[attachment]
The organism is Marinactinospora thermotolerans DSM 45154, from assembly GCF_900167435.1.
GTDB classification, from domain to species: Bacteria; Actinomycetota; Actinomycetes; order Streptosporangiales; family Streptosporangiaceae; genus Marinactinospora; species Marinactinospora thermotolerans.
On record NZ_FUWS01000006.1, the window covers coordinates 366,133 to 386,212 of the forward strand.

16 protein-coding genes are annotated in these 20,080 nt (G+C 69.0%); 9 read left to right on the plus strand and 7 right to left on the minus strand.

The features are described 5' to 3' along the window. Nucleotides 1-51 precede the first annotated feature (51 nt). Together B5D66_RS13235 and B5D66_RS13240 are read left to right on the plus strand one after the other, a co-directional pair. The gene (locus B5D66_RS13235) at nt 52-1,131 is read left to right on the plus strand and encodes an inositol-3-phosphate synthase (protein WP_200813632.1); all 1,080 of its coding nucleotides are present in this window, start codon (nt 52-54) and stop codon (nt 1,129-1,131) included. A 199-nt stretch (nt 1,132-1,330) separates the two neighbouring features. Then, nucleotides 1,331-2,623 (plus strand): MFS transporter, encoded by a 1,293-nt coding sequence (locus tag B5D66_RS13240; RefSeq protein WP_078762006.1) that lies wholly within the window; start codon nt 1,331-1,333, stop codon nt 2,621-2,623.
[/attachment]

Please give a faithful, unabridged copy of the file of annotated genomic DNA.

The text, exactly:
The organism is Marinactinospora thermotolerans DSM 45154, from assembly GCF_900167435.1.
GTDB classification, from domain to species: Bacteria; Actinomycetota; Actinomycetes; order Streptosporangiales; family Streptosporangiaceae; genus Marinactinospora; species Marinactinospora thermotolerans.
On record NZ_FUWS01000006.1, the window covers coordinates 366,133 to 386,212 of the forward strand.

16 protein-coding genes are annotated in these 20,080 nt (G+C 69.0%); 9 read left to right on the plus strand and 7 right to left on the minus strand.

The features are described 5' to 3' along the window. Nucleotides 1-51 precede the first annotated feature (51 nt). Together B5D66_RS13235 and B5D66_RS13240 are read left to right on the plus strand one after the other, a co-directional pair. The gene (locus B5D66_RS13235) at nt 52-1,131 is read left to right on the plus strand and encodes an inositol-3-phosphate synthase (protein WP_200813632.1); all 1,080 of its coding nucleotides are present in this window, start codon (nt 52-54) and stop codon (nt 1,129-1,131) included. A 199-nt stretch (nt 1,132-1,330) separates the two neighbouring features. Then, nucleotides 1,331-2,623 (plus strand): MFS transporter, encoded by a 1,293-nt coding sequence (locus tag B5D66_RS13240; RefSeq protein WP_078762006.1) that lies wholly within the window; start codon nt 1,331-1,333, stop codon nt 2,621-2,623.